Earthquake damages centuries-old sites in Marrakech but spares modern city

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A small mosque at the heart of the Marrakech Medina in the city’s historical quarter was a treasured place of prayer for the hundreds of traders working at the busy market outside.

Now, it’s off limits.

The mosque, located in the corner of the famous Jemaa el-Fna square, had a beautiful tower which, once adorned with white triangle decoration, has almost entirely collapsed in the powerful earthquake that struck the area on Friday night.

The beautiful building is barely recognizable now. The ornate tower is almost entirely gone – just one bare stump of bricks sticking out of the rubble.

Outside the damaged mosque, local resident Zined Hatimi recalled the terror of Friday night.

Hatimi, 53, slept in a central Marrakech park with her entire family, including little children. She said it got cold at night, so they stayed together.

“Everybody was outside. All of the neighbours, everyone. We don’t want to go inside, everyone is scared, the shaking was so strong,” she said.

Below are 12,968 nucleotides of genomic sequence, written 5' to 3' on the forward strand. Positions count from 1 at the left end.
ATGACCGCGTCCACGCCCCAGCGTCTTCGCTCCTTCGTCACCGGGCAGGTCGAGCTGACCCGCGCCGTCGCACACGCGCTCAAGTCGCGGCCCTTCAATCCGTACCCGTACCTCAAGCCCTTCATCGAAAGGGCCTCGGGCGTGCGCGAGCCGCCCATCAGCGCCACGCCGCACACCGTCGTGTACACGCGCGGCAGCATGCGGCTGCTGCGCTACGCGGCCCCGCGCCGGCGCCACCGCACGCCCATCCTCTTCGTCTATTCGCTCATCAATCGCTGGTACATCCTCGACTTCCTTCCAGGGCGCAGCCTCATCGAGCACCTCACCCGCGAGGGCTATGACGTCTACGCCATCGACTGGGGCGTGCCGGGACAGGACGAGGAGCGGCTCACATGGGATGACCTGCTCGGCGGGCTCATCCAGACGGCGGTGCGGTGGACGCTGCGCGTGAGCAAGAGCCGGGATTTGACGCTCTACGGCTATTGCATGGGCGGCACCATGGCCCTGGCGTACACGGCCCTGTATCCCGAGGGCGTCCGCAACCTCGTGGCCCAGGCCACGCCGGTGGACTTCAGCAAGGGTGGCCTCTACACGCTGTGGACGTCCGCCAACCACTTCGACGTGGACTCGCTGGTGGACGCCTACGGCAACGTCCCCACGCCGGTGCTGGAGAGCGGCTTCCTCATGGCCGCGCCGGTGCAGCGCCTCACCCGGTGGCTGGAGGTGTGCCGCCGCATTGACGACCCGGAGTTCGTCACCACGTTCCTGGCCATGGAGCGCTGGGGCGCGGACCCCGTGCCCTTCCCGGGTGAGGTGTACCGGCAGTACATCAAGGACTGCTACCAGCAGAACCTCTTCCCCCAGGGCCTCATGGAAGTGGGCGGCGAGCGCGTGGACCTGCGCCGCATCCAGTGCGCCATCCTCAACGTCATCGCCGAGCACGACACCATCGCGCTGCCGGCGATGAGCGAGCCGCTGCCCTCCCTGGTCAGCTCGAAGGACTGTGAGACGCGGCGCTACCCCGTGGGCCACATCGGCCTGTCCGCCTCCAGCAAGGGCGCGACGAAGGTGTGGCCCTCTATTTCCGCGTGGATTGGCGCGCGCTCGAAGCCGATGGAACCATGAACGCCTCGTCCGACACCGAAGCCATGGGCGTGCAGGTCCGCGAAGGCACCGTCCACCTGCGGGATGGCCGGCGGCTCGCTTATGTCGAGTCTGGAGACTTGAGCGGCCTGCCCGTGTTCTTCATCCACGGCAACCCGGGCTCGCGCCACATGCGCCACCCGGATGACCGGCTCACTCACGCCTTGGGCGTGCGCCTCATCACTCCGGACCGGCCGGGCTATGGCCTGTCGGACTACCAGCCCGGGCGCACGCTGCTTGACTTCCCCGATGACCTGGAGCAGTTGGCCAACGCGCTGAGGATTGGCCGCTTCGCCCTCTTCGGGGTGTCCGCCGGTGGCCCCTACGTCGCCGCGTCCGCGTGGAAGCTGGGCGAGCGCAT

The Marrakech Medina, a UNESCO World Heritage site was hit by the 6.8 magnitude earthquake on Friday, the largest to hit the area in at least 120 years.

The Medina district dates back centuries and is enclosed by walls built of red sandstone. Once defending the city from danger, large parts of these walls have been damaged in the quake. Long sections are showing deep cracks and parts have crumbled.

Many of the old buildings inside the Medina have been damaged and some have collapsed entirely. On Sunday morning, large piles of rubble were dotted around the area, with stray cats scouring them for food. Some sections of the city were cordoned off with fencing as the old building could be at risk of collapse.

Outside Marrakech, the impact of the quake is still emerging. Images showed the 12th Century Tinmal Mosque in the High Atlas mountains had been badly damaged.

The mosque is seen as a prime example of Almohad architecture, referring to the period when Almohads ruled over Morocco as well as parts of Algeria and Spain.

Other buildings in Marrakech appear to have escaped nearly unscathed.

The Kutubiyya mosque, Marrakech’s crown jewel, stood intact on Sunday morning, despite videos showing it shaking violently in the quake.

Away from the historical Medina, in many of the modern parts of Marakkech, the impact was barely noticeable. Cafes and restaurants were getting ready to open on Sunday morning, catering to tourists who decided to stay.

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